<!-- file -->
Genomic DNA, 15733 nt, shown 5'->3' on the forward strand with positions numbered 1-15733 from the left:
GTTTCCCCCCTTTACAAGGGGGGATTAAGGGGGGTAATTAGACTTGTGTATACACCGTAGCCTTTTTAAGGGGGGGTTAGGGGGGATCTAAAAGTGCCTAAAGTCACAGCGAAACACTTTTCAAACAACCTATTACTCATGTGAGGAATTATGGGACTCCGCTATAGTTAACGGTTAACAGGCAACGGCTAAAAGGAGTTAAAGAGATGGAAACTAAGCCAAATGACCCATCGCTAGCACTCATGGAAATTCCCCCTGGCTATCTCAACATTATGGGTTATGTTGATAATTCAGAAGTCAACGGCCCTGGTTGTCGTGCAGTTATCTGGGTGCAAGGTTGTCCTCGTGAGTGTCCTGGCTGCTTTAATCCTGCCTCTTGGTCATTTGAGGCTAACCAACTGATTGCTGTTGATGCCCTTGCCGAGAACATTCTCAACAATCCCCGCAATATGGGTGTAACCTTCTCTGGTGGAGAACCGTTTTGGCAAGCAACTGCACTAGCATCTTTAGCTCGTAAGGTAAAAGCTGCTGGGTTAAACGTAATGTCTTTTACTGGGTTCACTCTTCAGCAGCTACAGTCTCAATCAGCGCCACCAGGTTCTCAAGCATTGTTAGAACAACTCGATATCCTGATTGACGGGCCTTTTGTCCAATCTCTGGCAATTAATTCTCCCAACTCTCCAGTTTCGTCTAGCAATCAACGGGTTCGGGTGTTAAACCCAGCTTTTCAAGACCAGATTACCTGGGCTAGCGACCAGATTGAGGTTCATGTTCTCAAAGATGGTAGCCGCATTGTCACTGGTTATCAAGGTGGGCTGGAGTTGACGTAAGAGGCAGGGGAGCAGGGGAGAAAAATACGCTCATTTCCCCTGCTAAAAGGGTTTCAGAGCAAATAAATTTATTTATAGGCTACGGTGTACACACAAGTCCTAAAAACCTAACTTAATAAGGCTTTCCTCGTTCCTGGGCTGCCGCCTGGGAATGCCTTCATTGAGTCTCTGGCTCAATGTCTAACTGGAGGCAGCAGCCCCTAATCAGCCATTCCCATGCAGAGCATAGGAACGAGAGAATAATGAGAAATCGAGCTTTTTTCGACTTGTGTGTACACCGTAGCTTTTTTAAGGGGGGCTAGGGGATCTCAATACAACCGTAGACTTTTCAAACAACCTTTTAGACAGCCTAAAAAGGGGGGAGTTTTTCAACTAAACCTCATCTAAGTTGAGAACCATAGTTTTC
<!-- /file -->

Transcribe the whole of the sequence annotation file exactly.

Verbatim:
Genomic DNA, 15733 nt, shown 5'->3' on the forward strand with positions numbered 1-15733 from the left:
GTTTCCCCCCTTTACAAGGGGGGATTAAGGGGGGTAATTAGACTTGTGTATACACCGTAGCCTTTTTAAGGGGGGGTTAGGGGGGATCTAAAAGTGCCTAAAGTCACAGCGAAACACTTTTCAAACAACCTATTACTCATGTGAGGAATTATGGGACTCCGCTATAGTTAACGGTTAACAGGCAACGGCTAAAAGGAGTTAAAGAGATGGAAACTAAGCCAAATGACCCATCGCTAGCACTCATGGAAATTCCCCCTGGCTATCTCAACATTATGGGTTATGTTGATAATTCAGAAGTCAACGGCCCTGGTTGTCGTGCAGTTATCTGGGTGCAAGGTTGTCCTCGTGAGTGTCCTGGCTGCTTTAATCCTGCCTCTTGGTCATTTGAGGCTAACCAACTGATTGCTGTTGATGCCCTTGCCGAGAACATTCTCAACAATCCCCGCAATATGGGTGTAACCTTCTCTGGTGGAGAACCGTTTTGGCAAGCAACTGCACTAGCATCTTTAGCTCGTAAGGTAAAAGCTGCTGGGTTAAACGTAATGTCTTTTACTGGGTTCACTCTTCAGCAGCTACAGTCTCAATCAGCGCCACCAGGTTCTCAAGCATTGTTAGAACAACTCGATATCCTGATTGACGGGCCTTTTGTCCAATCTCTGGCAATTAATTCTCCCAACTCTCCAGTTTCGTCTAGCAATCAACGGGTTCGGGTGTTAAACCCAGCTTTTCAAGACCAGATTACCTGGGCTAGCGACCAGATTGAGGTTCATGTTCTCAAAGATGGTAGCCGCATTGTCACTGGTTATCAAGGTGGGCTGGAGTTGACGTAAGAGGCAGGGGAGCAGGGGAGAAAAATACGCTCATTTCCCCTGCTAAAAGGGTTTCAGAGCAAATAAATTTATTTATAGGCTACGGTGTACACACAAGTCCTAAAAACCTAACTTAATAAGGCTTTCCTCGTTCCTGGGCTGCCGCCTGGGAATGCCTTCATTGAGTCTCTGGCTCAATGTCTAACTGGAGGCAGCAGCCCCTAATCAGCCATTCCCATGCAGAGCATAGGAACGAGAGAATAATGAGAAATCGAGCTTTTTTCGACTTGTGTGTACACCGTAGCTTTTTTAAGGGGGGCTAGGGGATCTCAATACAACCGTAGACTTTTCAAACAACCTTTTAGACAGCCTAAAAAGGGGGGAGTTTTTCAACTAAACCTCATCTAAGTTGAGAACCATAGTTTTC